xctx = OCIXmlDbInitXmlCtx(envhp, svchp, errhp, params, 1);
  if (!(doc = XmlLoadDom(xctx, &err, "file", filename,
                         "schema_location", schemaloc, NULL)))
    {
      printf("Parse failed.\n");
      return;
    }
  else
    printf("Parse succeeded.\n");
  root = XmlDomGetDocElem(xctx, doc);
  printf("The xml document is :\n");
  XmlSaveDom(xctx, &err, (xmlnode *)doc, "buffer", buf, "buffer_length", 10000, NULL);
  printf("%s\n", buf);
 
  /* Insert the document into my_table */
  ins_stmt = (oratext *)"insert into purchaseorder values (:1)";
  status = OCITypeByName(envhp, errhp, svchp, (const text *) "SYS",
                         (ub4) strlen((const char *)"SYS"), (const text *) "XMLTYPE",
                         (ub4) strlen((const char *)"XMLTYPE"), (CONST text *) 0,
                         (ub4) 0, OCI_DURATION_SESSION, OCI_TYPEGET_HEADER,
                         (OCIType **) &xmltdo);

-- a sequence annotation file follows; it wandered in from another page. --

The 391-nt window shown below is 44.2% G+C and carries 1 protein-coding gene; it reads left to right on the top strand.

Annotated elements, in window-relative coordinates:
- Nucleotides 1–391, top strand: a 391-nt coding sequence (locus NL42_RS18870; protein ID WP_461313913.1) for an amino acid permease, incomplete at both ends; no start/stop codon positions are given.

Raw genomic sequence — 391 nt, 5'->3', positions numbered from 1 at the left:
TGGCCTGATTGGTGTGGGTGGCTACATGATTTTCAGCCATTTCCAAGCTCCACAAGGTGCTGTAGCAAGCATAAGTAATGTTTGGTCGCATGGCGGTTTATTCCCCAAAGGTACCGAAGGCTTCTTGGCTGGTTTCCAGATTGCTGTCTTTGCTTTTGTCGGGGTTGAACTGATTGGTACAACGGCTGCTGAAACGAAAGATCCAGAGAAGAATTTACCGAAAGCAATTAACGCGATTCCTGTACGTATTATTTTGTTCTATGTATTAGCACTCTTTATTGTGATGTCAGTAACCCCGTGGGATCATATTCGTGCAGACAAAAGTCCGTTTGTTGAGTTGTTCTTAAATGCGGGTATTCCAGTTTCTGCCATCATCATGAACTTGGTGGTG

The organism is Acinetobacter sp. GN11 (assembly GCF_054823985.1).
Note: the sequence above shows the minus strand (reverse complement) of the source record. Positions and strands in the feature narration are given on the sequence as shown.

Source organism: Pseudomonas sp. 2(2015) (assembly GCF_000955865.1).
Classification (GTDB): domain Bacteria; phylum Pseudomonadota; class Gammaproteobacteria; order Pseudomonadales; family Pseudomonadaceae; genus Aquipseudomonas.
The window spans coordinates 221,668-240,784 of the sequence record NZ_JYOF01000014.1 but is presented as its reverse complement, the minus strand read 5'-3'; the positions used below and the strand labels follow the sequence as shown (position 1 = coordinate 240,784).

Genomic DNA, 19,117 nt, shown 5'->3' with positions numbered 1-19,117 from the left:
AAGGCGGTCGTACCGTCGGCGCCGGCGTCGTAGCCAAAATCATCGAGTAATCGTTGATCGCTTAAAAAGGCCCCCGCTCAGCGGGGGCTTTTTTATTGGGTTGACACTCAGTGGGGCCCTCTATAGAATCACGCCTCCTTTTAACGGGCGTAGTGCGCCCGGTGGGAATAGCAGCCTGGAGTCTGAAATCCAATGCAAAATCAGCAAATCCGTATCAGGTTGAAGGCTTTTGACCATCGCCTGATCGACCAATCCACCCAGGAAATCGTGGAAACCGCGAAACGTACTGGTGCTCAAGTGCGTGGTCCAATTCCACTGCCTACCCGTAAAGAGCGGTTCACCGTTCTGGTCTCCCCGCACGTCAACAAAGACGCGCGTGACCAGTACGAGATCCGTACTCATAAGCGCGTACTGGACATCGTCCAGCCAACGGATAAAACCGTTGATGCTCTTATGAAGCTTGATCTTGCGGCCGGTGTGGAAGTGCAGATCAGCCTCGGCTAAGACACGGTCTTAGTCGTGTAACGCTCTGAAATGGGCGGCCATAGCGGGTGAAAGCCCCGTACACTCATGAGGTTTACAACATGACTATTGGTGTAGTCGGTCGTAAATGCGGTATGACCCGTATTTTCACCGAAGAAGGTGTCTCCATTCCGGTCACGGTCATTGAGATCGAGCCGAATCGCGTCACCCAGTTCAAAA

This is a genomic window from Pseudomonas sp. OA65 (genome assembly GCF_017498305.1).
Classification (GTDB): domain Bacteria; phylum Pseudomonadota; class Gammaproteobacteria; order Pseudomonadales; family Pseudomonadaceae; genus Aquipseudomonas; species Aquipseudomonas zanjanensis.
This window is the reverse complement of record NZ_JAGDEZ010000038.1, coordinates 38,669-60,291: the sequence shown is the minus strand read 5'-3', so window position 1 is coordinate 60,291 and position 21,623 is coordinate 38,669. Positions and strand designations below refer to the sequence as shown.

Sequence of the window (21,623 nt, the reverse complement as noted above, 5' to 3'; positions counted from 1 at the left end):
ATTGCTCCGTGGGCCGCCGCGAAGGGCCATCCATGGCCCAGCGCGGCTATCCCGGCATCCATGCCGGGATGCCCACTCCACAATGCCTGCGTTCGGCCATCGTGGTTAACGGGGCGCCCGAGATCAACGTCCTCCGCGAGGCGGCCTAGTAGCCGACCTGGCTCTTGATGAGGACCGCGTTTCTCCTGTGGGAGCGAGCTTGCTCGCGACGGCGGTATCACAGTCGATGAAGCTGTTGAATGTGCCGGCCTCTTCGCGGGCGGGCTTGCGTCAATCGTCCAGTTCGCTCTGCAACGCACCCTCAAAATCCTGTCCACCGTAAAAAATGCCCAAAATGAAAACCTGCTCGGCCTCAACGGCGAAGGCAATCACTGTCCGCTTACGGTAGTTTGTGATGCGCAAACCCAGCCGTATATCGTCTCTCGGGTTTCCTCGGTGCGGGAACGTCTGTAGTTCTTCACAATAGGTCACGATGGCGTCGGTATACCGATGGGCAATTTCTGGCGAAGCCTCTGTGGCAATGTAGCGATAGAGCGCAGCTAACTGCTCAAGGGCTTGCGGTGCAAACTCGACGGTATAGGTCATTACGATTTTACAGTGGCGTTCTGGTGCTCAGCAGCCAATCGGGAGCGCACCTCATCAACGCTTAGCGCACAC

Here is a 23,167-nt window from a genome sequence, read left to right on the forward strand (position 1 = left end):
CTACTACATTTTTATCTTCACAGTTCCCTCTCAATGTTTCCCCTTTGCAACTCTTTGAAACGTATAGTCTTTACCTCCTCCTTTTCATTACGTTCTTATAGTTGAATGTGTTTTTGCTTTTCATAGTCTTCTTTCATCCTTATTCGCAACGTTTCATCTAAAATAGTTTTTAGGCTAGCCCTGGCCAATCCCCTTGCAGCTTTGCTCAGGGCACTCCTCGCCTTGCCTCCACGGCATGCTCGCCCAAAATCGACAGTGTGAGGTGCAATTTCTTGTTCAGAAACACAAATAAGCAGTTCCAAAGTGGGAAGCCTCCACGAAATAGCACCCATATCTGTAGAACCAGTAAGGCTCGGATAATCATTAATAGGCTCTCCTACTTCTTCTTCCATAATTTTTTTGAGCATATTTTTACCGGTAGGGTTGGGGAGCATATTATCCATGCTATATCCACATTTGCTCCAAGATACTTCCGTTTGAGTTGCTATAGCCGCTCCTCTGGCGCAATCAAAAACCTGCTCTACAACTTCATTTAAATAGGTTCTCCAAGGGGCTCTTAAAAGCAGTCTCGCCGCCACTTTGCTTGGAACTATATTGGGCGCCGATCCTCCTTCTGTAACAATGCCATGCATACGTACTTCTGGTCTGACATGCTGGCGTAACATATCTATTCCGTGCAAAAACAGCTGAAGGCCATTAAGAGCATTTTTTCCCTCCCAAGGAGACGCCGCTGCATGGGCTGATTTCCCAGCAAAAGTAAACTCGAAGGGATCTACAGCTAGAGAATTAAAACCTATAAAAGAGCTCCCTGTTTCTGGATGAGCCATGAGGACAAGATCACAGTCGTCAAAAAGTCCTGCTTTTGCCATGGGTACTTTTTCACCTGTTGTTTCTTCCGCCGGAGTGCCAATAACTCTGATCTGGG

if (status == OCI_SUCCESS)
    {
      status = exec_bind_xml(svchp, errhp, stmthp, (void *)doc,
                             xmltdo, ins_stmt);
    }
  if (status == OCI_SUCCESS)
    printf ("Insert successful\n");
  else
    printf ("Insert failed\n");
 
  /* Free XML instances */
  if (doc)
    XmlFreeDocument((xmlctx *)xctx, (xmldocnode *)doc);
  /* Free XML CTX */
  OCIXmlDbFreeXmlCtx(xctx);
  free_oci();
}

Loading Large XML Files that Contain Small XML Documents

When loading large XML files consisting of a collection of smaller XML documents, it is often more efficient to use Simple API for XML (SAX) parsing to break the file into a set of smaller documents, and then insert those documents.